Ex. I attended Minneapolis Public Schools, and they had me trained like a parrot when it came to politics. I hit a stint of depression, started questioning everything(God, Meaning of life, meaning of everything really) and I realize that between the "you are special" BS and their liberal everything, they had me convinced that I had my own political views. I start questioning my teachers, and they essentially call me a trouble maker because they have no answers. One day I start talking to the army recruiter and some dbag asks me "So, you want to learn how to maim and kill innocent civilians?". I turn around and ask him how he can say that, has he been to Afghanistan? He says no, starts rambling, and walks off.

Short story short, a nice dose of melancholy can open your eyes. I'm not saying pills are bad, in many cases people should take them, but in most cases, all that's really needed is a little soul searching and maybe a little action in the right direction(At least in my experience, though perhaps I should have been given happy pills, then maybe I'd still be a mindless liberal parrot :D).

RealGun
April 20, 2007, 07:48 PM
Is anyone talking about legislation to limit firearms ownership for those on AD meds?

Has anyone said that the VT incident was caused by taking meds?

Has anyone even said that Cho was on meds? I missed it if they did, but obviously he might have been. But who would really believe this guy's behavior was due primarily to meds?

The real question is whether "mental illness" will now be recorded in a way that can be checked when purchasing a gun or applying for a carry license. No more voluntary disclosure and privacy from Big Brother. That's aside from the fact that it already should be reported, but courts workaround the rules to avoid damning someone with such a record, and when all else fails, they afterward approve a request to expunge records. That happened in Cho's case.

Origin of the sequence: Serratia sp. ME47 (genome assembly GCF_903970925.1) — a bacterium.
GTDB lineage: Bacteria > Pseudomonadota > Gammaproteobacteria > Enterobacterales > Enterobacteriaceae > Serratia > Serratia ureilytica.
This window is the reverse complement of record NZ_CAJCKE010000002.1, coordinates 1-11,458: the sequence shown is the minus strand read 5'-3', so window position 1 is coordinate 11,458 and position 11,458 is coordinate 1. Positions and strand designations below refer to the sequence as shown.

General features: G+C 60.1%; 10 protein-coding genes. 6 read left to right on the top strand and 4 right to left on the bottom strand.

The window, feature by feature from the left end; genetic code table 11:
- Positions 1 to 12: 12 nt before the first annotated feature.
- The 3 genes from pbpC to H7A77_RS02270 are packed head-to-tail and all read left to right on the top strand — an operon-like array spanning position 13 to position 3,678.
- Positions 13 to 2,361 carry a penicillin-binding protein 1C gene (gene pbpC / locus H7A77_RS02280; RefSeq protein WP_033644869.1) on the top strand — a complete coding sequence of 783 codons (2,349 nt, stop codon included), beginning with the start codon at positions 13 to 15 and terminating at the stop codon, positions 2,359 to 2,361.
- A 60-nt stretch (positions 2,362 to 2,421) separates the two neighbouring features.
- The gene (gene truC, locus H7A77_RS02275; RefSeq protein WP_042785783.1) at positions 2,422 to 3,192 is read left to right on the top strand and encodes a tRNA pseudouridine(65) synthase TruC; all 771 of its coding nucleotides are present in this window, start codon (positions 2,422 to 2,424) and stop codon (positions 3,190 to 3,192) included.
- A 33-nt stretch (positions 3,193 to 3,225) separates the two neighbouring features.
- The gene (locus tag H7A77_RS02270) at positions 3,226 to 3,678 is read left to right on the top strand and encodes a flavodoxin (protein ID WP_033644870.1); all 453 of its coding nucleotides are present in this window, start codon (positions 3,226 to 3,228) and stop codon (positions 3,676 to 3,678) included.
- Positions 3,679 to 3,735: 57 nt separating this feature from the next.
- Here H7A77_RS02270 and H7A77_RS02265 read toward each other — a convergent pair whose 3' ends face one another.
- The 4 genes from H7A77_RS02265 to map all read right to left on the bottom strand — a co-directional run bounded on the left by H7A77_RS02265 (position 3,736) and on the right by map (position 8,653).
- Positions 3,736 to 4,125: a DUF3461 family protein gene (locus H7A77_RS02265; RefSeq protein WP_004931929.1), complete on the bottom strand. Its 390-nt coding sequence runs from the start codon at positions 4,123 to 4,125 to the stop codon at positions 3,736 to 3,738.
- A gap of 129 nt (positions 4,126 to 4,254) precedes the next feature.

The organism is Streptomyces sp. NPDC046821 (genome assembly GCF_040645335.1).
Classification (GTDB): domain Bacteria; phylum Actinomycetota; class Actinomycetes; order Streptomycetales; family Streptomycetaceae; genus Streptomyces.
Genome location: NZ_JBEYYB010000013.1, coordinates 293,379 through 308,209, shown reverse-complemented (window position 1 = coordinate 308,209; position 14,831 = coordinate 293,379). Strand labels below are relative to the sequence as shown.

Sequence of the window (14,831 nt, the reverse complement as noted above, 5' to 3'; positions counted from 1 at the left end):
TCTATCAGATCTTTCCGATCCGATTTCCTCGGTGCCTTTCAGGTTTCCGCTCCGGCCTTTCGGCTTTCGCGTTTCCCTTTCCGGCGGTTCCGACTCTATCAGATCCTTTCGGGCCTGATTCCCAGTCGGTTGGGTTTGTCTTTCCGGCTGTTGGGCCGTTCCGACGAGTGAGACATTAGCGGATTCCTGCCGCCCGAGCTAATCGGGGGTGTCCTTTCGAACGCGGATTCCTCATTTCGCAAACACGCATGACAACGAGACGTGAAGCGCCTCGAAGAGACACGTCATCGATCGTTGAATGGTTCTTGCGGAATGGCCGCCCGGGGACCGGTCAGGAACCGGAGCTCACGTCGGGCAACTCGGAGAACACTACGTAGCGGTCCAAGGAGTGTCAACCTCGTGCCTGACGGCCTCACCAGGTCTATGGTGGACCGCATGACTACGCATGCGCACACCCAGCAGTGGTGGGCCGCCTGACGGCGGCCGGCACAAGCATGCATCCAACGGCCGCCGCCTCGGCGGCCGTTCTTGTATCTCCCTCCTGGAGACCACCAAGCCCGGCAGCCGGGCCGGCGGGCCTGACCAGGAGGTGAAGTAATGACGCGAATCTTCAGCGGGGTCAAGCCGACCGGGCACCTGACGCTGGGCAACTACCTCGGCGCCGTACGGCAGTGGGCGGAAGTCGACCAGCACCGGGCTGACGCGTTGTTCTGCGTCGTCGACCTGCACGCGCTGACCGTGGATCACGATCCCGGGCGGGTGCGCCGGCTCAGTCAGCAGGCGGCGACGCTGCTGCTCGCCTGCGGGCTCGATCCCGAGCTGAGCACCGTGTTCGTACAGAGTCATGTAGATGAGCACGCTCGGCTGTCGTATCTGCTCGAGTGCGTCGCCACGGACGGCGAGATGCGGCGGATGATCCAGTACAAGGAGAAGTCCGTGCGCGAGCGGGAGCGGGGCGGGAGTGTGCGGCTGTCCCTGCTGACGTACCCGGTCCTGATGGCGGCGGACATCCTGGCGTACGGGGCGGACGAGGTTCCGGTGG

Then the question becomes how more common forms of depression will be classified. But most damaging is whether a particular prescription drug is damning or cause for being a subject of investigation, never mind the actual diagnosis.

With a stupid ruling, what you will get in the end is a black market for meds, so one does not have to reveal that they need anti-depressants, self diagnosed without guidance on best choices and contra-indications. You will also have many others who could well benefit from meds but won't risk formal treatment. I know that as risking a rise in suicides while not precluding any heinous act by some crazy person.

River Wraith
April 20, 2007, 07:51 PM
If they can pass legislation to prohibit anyone who has had mental health issues from owning a gun, the anti gunners will have almost achieved their objective.

RealGun
April 20, 2007, 08:01 PM
If they can pass legislation to prohibit anyone who has had mental health issues from owning a gun, the anti gunners will have almost achieved their objective.

Let's be a lot more specific than "mental health issues". Being antigun is a mental health issue.

Dave_in_GA
April 20, 2007, 08:09 PM
I have heard somewhere if a child has been on Ritalin during some period in their life, they might be disqualified for Military Service. Something like this on your records, and it would be a VERY Short leap to say "If you can't qualify for military service, you can't buy a gun".

Then it would be "If you have ever been perscribed ..Viagra"
or "OH, I see you have been using Prilosec..."

I am of the opinion that America is over medicated.....

Zoomer
April 20, 2007, 09:17 PM
Too bad my friend was in the mental health field - and depressed, yet refused to get help...he knew what would happen if he admitted he was "troubled". The stigma associated with needing help runs deep. He ended his life the day before last Christmas with a 357. Have a holly, jolly Christmas my A55.

Caimlas
April 21, 2007, 02:22 AM
This is precisely why I have refused my mother's pleas throughout the years to try anti-depressants: because it can, and will eventually, be used against us as citizens.

Not only that, but I am philosophically opposed to antidepressants and similar things. Yes, there are people that are simply too sick to deal with society - put them in treatment and make them work through their problems.